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Article: Pneumocystis Jiroveci Infection and Craniospinal Irradiation with Arc Therapy: a Report of Two cases

TitlePneumocystis Jiroveci Infection and Craniospinal Irradiation with Arc Therapy: a Report of Two cases
Authors
Issue Date2016
PublisherHong Kong Academy of Medicine Press. The Journal's web site is located at http://www.hkjr.org
Citation
Hong Kong Journal of Radiology, 2016, v. 19 n. 2, p. 126-131 How to Cite?
AbstractTomotherapy, a form of arc therapy, is often preferred to craniospinal irradiation (CSI) because of its better dose homogeneity when planning target volume and minimising organ risk. We report the cases of two young men with central nervous system germ cell tumour who had unnoticed severe and prolonged lymphopenia after completing CSI with tomotherapy. Both developed Pneumocystis jiroveci pneumonia and one died of respiratory failure. We hypothesise that the rapid drop in lymphocyte count may have been in part due to the ‘low dose bath’ of radiation to the whole pulmonary vasculature with consequent killing of the circulating lymphocytes, in addition to low-dose radiation to a high volume of the thymus, thoracic duct, and bone marrow. We therefore suggest close monitoring of lymphocyte count during tomotherapy-CSI and consideration of co-trimoxazole prophylaxis in severe lymphopenic patients. Further large-scale study is required to understand the possible correlation of V1-V5 lung dosimetry with risk of lymphopenia.
Persistent Identifierhttp://hdl.handle.net/10722/229162
ISSN
2015 SCImago Journal Rankings: 0.113

 

DC FieldValueLanguage
dc.contributor.authorSo, TH-
dc.contributor.authorHo, PYP-
dc.contributor.authorLeung, TW-
dc.contributor.authorKwong, DLW-
dc.date.accessioned2016-08-23T14:09:22Z-
dc.date.available2016-08-23T14:09:22Z-
dc.date.issued2016-
dc.identifier.citationHong Kong Journal of Radiology, 2016, v. 19 n. 2, p. 126-131-
dc.identifier.issn2223-6619-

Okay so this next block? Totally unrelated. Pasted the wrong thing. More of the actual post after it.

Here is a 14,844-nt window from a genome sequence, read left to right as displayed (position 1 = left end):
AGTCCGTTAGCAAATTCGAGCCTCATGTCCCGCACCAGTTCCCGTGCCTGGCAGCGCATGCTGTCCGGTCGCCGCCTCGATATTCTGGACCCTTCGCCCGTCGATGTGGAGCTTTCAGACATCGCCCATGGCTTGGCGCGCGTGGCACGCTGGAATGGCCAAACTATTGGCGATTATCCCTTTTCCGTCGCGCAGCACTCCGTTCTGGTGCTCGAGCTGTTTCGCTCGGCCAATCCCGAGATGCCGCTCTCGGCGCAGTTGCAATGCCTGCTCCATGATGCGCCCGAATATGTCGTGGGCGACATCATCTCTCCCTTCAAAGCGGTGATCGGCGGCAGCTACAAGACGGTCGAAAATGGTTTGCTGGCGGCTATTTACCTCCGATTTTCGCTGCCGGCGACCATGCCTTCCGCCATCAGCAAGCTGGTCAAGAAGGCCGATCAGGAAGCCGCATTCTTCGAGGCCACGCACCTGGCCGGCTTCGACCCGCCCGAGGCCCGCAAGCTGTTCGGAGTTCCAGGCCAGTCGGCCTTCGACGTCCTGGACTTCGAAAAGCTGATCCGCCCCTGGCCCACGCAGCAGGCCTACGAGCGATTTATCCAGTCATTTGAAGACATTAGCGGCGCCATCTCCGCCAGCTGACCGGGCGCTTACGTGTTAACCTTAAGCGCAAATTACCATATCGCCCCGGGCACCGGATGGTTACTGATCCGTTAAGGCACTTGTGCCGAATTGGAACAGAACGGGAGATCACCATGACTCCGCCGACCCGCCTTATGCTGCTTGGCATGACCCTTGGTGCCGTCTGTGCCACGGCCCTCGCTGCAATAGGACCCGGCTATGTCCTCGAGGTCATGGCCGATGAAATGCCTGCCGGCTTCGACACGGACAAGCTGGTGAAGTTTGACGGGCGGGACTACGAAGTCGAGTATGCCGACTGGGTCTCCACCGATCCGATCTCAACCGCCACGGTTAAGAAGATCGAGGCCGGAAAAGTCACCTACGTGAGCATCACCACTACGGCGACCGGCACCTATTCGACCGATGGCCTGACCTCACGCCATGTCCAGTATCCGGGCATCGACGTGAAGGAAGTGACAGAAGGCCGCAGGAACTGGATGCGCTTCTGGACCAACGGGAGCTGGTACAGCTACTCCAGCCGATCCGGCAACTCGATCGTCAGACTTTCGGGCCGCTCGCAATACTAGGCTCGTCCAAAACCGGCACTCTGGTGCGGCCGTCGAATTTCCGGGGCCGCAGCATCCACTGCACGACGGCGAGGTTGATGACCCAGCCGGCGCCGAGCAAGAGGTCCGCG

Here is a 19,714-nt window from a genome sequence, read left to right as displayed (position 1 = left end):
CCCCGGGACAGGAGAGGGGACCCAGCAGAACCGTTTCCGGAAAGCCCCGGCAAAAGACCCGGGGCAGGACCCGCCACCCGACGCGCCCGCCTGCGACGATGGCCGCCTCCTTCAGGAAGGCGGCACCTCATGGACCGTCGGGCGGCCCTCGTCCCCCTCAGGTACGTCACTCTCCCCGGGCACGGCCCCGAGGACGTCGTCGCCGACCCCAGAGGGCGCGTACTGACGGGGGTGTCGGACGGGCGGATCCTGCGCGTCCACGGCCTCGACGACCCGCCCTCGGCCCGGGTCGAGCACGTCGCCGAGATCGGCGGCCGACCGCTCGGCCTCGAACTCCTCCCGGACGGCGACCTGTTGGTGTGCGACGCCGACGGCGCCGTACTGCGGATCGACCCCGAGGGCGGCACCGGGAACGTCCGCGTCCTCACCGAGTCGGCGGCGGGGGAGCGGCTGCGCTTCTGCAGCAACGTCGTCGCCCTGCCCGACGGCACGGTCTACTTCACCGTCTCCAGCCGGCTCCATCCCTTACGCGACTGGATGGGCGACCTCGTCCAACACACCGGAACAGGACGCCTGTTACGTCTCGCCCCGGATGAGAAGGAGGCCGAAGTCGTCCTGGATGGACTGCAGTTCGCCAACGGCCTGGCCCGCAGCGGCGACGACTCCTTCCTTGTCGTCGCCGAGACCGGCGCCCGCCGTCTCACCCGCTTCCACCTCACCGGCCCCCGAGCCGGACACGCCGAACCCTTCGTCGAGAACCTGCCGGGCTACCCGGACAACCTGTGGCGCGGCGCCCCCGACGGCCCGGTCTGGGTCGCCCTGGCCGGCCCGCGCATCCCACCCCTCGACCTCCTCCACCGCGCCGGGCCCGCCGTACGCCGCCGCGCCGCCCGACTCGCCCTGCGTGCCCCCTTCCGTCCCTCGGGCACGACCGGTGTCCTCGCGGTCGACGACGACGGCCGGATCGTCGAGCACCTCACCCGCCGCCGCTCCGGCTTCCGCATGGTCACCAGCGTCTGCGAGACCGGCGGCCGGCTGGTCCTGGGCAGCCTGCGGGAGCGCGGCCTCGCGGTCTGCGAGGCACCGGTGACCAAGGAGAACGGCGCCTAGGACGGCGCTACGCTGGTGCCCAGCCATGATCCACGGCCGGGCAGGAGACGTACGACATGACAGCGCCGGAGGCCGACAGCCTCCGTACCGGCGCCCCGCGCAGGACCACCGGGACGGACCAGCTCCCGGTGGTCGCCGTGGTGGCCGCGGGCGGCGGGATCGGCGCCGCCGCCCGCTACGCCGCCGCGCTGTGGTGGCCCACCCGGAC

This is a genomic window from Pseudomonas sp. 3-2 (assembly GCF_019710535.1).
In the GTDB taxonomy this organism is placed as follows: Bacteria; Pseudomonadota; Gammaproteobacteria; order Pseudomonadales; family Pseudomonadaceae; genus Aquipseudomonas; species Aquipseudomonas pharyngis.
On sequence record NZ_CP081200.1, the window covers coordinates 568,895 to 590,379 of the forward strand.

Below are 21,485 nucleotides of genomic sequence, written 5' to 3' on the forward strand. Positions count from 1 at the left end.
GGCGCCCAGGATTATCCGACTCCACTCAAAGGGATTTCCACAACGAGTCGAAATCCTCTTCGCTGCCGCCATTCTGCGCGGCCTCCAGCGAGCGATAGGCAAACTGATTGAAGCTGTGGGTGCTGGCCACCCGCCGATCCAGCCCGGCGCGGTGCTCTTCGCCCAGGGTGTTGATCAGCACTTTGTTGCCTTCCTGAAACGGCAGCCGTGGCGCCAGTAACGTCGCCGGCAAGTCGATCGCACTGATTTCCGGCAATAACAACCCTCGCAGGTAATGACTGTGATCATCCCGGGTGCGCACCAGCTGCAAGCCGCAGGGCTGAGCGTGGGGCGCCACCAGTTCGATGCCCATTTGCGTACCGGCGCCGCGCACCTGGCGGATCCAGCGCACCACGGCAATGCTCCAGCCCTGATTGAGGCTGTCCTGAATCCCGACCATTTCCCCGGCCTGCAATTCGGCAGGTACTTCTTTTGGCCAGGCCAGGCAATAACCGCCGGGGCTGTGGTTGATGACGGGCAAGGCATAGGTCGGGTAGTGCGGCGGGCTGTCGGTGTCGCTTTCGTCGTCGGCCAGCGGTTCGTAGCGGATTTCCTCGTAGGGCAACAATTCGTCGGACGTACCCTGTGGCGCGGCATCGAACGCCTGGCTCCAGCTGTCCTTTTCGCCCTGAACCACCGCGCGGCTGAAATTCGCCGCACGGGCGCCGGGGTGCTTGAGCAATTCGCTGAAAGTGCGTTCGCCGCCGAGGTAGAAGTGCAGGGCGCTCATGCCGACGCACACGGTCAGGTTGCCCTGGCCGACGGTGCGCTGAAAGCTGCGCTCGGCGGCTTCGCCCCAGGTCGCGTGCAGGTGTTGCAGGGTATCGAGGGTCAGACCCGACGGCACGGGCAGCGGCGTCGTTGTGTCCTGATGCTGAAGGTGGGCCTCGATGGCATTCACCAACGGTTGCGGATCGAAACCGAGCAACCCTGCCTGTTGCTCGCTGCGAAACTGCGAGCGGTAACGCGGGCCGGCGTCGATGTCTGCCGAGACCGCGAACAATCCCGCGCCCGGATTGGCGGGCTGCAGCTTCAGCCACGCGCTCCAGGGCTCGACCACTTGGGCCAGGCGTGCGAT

dc.identifier.urihttp://hdl.handle.net/10722/229162-
dc.description.abstractTomotherapy, a form of arc therapy, is often preferred to craniospinal irradiation (CSI) because of its better dose homogeneity when planning target volume and minimising organ risk. We report the cases of two young men with central nervous system germ cell tumour who had unnoticed severe and prolonged lymphopenia after completing CSI with tomotherapy. Both developed Pneumocystis jiroveci pneumonia and one died of respiratory failure. We hypothesise that the rapid drop in lymphocyte count may have been in part due to the ‘low dose bath’ of radiation to the whole pulmonary vasculature with consequent killing of the circulating lymphocytes, in addition to low-dose radiation to a high volume of the thymus, thoracic duct, and bone marrow. We therefore suggest close monitoring of lymphocyte count during tomotherapy-CSI and consideration of co-trimoxazole prophylaxis in severe lymphopenic patients. Further large-scale study is required to understand the possible correlation of V1-V5 lung dosimetry with risk of lymphopenia.-
dc.languageeng-
dc.publisherHong Kong Academy of Medicine Press. The Journal's web site is located at http://www.hkjr.org-
dc.relation.ispartofHong Kong Journal of Radiology-
dc.rightsHong Kong Journal of Radiology. Copyright © Hong Kong Academy of Medicine Press.-
dc.titlePneumocystis Jiroveci Infection and Craniospinal Irradiation with Arc Therapy: a Report of Two cases-
dc.typeArticle-
dc.identifier.emailSo, TH: sth495@hku.hk-
dc.identifier.emailHo, PYP: pattyho@hku.hk-
dc.identifier.emailLeung, TW: ltw920@hkucc.hku.hk-
dc.identifier.emailKwong, DLW: dlwkwong@hku.hk-
dc.identifier.authoritySo, TH=rp01981-
dc.identifier.authorityKwong, DLW=rp00414-
dc.identifier.doi10.12809/hkjr1615329-
dc.identifier.hkuros261636-
dc.identifier.volume19-
dc.identifier.issue2-
dc.identifier.spage126-
dc.identifier.epage131-
dc.publisher.placeHong Kong-

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